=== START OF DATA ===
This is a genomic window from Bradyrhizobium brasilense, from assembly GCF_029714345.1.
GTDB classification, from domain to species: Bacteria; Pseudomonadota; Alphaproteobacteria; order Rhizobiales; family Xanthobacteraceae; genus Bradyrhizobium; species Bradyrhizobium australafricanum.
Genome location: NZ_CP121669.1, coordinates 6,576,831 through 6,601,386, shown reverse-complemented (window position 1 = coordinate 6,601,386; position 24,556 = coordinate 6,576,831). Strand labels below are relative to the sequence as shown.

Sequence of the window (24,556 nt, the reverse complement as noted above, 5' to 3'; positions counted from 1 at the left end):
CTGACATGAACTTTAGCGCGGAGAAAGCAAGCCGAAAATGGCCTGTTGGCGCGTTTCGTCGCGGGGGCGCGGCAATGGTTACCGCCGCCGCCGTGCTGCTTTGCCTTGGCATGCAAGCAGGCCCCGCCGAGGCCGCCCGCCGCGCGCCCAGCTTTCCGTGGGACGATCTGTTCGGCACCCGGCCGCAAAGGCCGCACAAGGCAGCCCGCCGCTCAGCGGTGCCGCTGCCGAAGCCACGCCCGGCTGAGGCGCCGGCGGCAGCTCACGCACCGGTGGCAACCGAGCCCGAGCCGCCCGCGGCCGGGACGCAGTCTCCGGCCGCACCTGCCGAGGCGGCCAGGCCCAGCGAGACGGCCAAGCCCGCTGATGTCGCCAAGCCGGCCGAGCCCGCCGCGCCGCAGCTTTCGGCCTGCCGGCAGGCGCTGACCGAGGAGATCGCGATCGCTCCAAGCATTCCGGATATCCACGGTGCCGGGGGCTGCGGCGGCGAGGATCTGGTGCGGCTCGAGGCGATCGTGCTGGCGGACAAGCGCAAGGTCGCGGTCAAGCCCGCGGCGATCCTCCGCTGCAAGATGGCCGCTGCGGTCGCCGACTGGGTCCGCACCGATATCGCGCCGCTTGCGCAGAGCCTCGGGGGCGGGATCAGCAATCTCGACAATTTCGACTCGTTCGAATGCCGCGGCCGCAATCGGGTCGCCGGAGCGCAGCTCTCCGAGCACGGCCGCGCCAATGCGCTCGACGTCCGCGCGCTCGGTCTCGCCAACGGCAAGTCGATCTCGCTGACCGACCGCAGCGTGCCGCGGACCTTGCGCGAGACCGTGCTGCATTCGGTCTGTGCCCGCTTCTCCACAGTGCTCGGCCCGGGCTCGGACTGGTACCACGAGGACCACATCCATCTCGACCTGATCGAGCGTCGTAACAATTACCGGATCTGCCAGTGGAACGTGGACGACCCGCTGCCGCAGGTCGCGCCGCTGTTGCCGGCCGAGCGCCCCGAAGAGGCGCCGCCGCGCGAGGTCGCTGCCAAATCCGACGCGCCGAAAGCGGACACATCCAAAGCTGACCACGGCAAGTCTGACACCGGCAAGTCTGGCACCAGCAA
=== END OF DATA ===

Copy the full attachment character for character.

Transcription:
This is a genomic window from Bradyrhizobium brasilense, from assembly GCF_029714345.1.
GTDB classification, from domain to species: Bacteria; Pseudomonadota; Alphaproteobacteria; order Rhizobiales; family Xanthobacteraceae; genus Bradyrhizobium; species Bradyrhizobium australafricanum.
Genome location: NZ_CP121669.1, coordinates 6,576,831 through 6,601,386, shown reverse-complemented (window position 1 = coordinate 6,601,386; position 24,556 = coordinate 6,576,831). Strand labels below are relative to the sequence as shown.

Sequence of the window (24,556 nt, the reverse complement as noted above, 5' to 3'; positions counted from 1 at the left end):
CTGACATGAACTTTAGCGCGGAGAAAGCAAGCCGAAAATGGCCTGTTGGCGCGTTTCGTCGCGGGGGCGCGGCAATGGTTACCGCCGCCGCCGTGCTGCTTTGCCTTGGCATGCAAGCAGGCCCCGCCGAGGCCGCCCGCCGCGCGCCCAGCTTTCCGTGGGACGATCTGTTCGGCACCCGGCCGCAAAGGCCGCACAAGGCAGCCCGCCGCTCAGCGGTGCCGCTGCCGAAGCCACGCCCGGCTGAGGCGCCGGCGGCAGCTCACGCACCGGTGGCAACCGAGCCCGAGCCGCCCGCGGCCGGGACGCAGTCTCCGGCCGCACCTGCCGAGGCGGCCAGGCCCAGCGAGACGGCCAAGCCCGCTGATGTCGCCAAGCCGGCCGAGCCCGCCGCGCCGCAGCTTTCGGCCTGCCGGCAGGCGCTGACCGAGGAGATCGCGATCGCTCCAAGCATTCCGGATATCCACGGTGCCGGGGGCTGCGGCGGCGAGGATCTGGTGCGGCTCGAGGCGATCGTGCTGGCGGACAAGCGCAAGGTCGCGGTCAAGCCCGCGGCGATCCTCCGCTGCAAGATGGCCGCTGCGGTCGCCGACTGGGTCCGCACCGATATCGCGCCGCTTGCGCAGAGCCTCGGGGGCGGGATCAGCAATCTCGACAATTTCGACTCGTTCGAATGCCGCGGCCGCAATCGGGTCGCCGGAGCGCAGCTCTCCGAGCACGGCCGCGCCAATGCGCTCGACGTCCGCGCGCTCGGTCTCGCCAACGGCAAGTCGATCTCGCTGACCGACCGCAGCGTGCCGCGGACCTTGCGCGAGACCGTGCTGCATTCGGTCTGTGCCCGCTTCTCCACAGTGCTCGGCCCGGGCTCGGACTGGTACCACGAGGACCACATCCATCTCGACCTGATCGAGCGTCGTAACAATTACCGGATCTGCCAGTGGAACGTGGACGACCCGCTGCCGCAGGTCGCGCCGCTGTTGCCGGCCGAGCGCCCCGAAGAGGCGCCGCCGCGCGAGGTCGCTGCCAAATCCGACGCGCCGAAAGCGGACACATCCAAAGCTGACCACGGCAAGTCTGACACCGGCAAGTCTGGCACCAGCAA